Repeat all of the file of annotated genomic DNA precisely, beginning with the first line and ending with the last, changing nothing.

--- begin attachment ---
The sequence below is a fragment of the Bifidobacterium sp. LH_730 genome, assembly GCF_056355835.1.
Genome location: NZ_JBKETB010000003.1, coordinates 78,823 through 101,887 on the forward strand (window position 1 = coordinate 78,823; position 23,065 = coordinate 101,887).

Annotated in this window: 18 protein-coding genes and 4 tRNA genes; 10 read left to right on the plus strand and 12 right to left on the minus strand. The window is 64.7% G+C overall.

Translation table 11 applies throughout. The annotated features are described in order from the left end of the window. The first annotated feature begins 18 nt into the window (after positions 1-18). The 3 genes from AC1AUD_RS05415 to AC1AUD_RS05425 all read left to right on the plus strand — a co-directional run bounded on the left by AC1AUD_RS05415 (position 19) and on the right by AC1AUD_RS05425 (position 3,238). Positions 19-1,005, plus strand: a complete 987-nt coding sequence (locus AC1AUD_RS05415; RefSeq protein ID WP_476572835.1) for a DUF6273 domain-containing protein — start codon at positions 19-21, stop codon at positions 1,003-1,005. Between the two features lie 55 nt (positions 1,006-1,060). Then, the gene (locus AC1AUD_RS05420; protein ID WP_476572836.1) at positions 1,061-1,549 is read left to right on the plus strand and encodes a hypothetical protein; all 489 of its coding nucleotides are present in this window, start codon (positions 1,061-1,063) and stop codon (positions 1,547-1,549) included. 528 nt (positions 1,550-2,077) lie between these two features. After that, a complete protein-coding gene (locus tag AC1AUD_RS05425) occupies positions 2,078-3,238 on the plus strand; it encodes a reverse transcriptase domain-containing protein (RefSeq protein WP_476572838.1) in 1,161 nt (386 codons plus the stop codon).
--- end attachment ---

The sequence below is a fragment of the Bifidobacterium sp. LH_730 genome, assembly GCF_056355835.1.
Genome location: NZ_JBKETB010000003.1, coordinates 78,823 through 101,887 on the forward strand (window position 1 = coordinate 78,823; position 23,065 = coordinate 101,887).

Annotated in this window: 18 protein-coding genes and 4 tRNA genes; 10 read left to right on the plus strand and 12 right to left on the minus strand. The window is 64.7% G+C overall.

Translation table 11 applies throughout. The annotated features are described in order from the left end of the window. The first annotated feature begins 18 nt into the window (after positions 1-18). The 3 genes from AC1AUD_RS05415 to AC1AUD_RS05425 all read left to right on the plus strand — a co-directional run bounded on the left by AC1AUD_RS05415 (position 19) and on the right by AC1AUD_RS05425 (position 3,238). Positions 19-1,005, plus strand: a complete 987-nt coding sequence (locus AC1AUD_RS05415; RefSeq protein ID WP_476572835.1) for a DUF6273 domain-containing protein — start codon at positions 19-21, stop codon at positions 1,003-1,005. Between the two features lie 55 nt (positions 1,006-1,060). Then, the gene (locus AC1AUD_RS05420; protein ID WP_476572836.1) at positions 1,061-1,549 is read left to right on the plus strand and encodes a hypothetical protein; all 489 of its coding nucleotides are present in this window, start codon (positions 1,061-1,063) and stop codon (positions 1,547-1,549) included. 528 nt (positions 1,550-2,077) lie between these two features. After that, a complete protein-coding gene (locus tag AC1AUD_RS05425) occupies positions 2,078-3,238 on the plus strand; it encodes a reverse transcriptase domain-containing protein (RefSeq protein WP_476572838.1) in 1,161 nt (386 codons plus the stop codon).